no smoking gun
The Trump administration launched several separate investigations into the origins of the COVID-19 pandemic, and former President Donald Trump and other senior officials pressed hard for evidence the virus escaped from the Wuhan Institute of Virology, Politico and The Washington Post reported Tuesday. But nobody was able to find more than inconclusive and circumstantial evidence. President Biden ordered a new 90-day review of the intelligence last month.
By Feb. 1, 2020, the U.S. government's top scientists and medical experts had determined China did not engineer the new coronavirus, National Institutes of Health Director Francis Collins tells the Post. "I am not at all convinced that a natural origin is the only explanation; I've never been convinced," he said, but unless new evidence emerges, the coronavirus wasn't designed by humans.
On April 30, 2020, the Office of the Director of National Intelligence codified that view, saying in a statement the intelligence community "concurs with the wide scientific consensus that the COVID-19 virus was not manmade or genetically modified," and would continue working "to determine whether the outbreak began through contact with infected animals or if it was the result of an accident at a laboratory in Wuhan."
That statement "angered some officials in the State Department who had wondered whether the virus was designed as part of a secretive Chinese bioweapons program," the Post reports. Trump immediately told reporters he was highly confident the virus came from the Wuhan Institute of Virology, but he was "not allowed" to say why. Privately, Trump "told aides that he believed the intelligence agencies had concluded that the virus came from the lab," the Post reports. "The agencies had never reached that conclusion."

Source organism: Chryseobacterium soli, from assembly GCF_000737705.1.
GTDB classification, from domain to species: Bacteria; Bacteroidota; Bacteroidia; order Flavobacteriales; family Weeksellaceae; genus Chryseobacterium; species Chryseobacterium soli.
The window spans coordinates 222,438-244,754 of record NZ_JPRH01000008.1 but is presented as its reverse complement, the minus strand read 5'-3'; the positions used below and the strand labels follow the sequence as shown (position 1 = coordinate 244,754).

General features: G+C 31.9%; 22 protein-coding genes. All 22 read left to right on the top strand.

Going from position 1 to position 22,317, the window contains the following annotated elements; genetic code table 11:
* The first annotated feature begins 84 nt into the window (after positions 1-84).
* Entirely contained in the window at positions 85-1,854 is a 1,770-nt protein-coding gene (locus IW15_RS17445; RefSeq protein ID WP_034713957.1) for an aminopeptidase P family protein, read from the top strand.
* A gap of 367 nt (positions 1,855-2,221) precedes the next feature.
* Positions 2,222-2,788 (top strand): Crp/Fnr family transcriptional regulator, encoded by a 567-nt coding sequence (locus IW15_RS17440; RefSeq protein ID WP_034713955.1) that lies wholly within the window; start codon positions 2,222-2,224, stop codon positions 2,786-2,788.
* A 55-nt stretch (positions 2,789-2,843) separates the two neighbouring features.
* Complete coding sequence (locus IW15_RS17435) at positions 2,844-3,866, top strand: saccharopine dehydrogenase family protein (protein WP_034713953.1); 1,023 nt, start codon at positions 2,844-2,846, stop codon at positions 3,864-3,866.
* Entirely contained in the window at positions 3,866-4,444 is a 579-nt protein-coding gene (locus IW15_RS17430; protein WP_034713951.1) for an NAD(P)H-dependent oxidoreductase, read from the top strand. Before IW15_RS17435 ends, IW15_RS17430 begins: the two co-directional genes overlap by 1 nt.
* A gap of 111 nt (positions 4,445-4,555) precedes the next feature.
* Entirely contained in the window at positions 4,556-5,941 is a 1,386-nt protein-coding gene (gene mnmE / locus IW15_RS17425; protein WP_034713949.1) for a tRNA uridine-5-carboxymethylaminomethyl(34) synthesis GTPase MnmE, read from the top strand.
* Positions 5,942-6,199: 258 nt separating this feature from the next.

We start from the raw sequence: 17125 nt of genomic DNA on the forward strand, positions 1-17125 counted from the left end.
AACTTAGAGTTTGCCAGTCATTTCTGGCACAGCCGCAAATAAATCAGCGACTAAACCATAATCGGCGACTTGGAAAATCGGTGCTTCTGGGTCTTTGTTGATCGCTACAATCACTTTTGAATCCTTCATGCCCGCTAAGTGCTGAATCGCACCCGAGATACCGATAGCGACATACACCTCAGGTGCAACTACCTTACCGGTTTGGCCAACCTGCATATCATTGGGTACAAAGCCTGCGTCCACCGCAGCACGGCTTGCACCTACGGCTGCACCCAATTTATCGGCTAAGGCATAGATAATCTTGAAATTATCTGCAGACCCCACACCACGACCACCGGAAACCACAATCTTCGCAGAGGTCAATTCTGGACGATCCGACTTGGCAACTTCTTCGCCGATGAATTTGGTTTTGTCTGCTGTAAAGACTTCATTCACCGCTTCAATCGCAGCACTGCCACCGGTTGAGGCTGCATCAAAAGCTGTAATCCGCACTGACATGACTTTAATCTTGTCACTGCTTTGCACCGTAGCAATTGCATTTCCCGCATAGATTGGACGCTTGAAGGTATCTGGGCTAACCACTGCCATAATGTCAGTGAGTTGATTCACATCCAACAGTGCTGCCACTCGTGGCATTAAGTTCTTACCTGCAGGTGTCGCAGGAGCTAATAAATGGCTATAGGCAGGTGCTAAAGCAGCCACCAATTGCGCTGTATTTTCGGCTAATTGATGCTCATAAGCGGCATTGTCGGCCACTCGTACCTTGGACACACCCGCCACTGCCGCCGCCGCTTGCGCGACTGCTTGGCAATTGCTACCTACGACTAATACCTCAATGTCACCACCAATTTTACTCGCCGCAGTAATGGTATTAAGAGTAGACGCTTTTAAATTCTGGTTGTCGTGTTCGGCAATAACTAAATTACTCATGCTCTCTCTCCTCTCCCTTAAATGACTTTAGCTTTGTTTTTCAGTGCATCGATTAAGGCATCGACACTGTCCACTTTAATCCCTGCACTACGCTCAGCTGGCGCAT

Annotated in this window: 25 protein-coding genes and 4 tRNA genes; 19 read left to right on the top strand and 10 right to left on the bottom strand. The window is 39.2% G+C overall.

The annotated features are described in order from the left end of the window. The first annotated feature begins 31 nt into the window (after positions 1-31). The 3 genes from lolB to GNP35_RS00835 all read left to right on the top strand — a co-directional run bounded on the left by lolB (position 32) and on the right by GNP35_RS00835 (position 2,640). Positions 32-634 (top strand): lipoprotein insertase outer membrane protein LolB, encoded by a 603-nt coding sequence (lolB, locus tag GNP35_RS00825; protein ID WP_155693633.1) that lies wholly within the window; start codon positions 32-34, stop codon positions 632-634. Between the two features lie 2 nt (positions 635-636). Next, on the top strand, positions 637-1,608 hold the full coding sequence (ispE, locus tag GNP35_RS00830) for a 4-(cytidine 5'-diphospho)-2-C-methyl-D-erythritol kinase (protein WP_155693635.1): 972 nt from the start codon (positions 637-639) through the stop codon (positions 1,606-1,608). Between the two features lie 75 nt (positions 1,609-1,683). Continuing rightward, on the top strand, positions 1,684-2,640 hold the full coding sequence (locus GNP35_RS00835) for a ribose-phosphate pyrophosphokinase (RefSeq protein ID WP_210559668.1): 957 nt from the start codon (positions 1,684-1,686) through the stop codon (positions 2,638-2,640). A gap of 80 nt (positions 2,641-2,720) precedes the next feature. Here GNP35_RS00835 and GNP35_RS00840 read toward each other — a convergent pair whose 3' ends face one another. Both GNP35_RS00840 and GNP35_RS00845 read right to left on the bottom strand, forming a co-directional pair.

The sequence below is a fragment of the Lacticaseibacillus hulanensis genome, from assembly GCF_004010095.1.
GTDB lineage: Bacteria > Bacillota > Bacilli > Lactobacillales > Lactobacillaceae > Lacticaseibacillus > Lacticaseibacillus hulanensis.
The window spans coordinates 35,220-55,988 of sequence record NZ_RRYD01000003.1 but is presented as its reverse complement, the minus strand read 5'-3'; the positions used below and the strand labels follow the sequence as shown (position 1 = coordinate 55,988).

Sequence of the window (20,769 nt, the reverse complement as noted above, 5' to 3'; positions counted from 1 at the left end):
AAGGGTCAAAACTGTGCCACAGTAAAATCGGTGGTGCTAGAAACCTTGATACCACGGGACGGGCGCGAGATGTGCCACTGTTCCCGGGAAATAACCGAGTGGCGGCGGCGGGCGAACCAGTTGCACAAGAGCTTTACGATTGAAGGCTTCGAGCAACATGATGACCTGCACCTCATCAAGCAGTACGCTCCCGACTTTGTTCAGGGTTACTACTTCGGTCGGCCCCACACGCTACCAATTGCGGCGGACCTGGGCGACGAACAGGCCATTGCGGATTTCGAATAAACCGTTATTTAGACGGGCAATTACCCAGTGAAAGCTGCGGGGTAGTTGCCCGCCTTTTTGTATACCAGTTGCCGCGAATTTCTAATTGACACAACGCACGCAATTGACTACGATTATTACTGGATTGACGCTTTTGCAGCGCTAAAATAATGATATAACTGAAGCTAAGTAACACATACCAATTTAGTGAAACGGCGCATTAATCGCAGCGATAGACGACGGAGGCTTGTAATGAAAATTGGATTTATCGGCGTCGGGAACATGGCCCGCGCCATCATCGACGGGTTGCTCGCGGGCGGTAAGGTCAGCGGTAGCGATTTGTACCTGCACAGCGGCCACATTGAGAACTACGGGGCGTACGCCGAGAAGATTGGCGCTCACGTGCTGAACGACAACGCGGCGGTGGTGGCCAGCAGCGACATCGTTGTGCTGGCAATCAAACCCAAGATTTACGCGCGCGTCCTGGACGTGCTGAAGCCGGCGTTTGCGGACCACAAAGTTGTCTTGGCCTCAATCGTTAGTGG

Secretary of State Mike Pompeo claimed three days later there was "enormous evidence" COVID-19 came from a lab, stoking "confusion elsewhere in the administration among some officials investigating COVID-19's origins," Politico reports. "He wanted a smoking gun, and we couldn't give it to him," one former official told the Post. Pompeo told the Post last week he became convinced of the virus' lab origins by "the cumulative amount of evidence" and "the absence of evidence for other theories."
"We never got to a smoking gun," said Anthony Ruggiero, who led one of the Trump COVID-19 investigations at the National Security Council. "Had Trump officials found a smoking gun," current and former officials assured the Post, "they would have said so."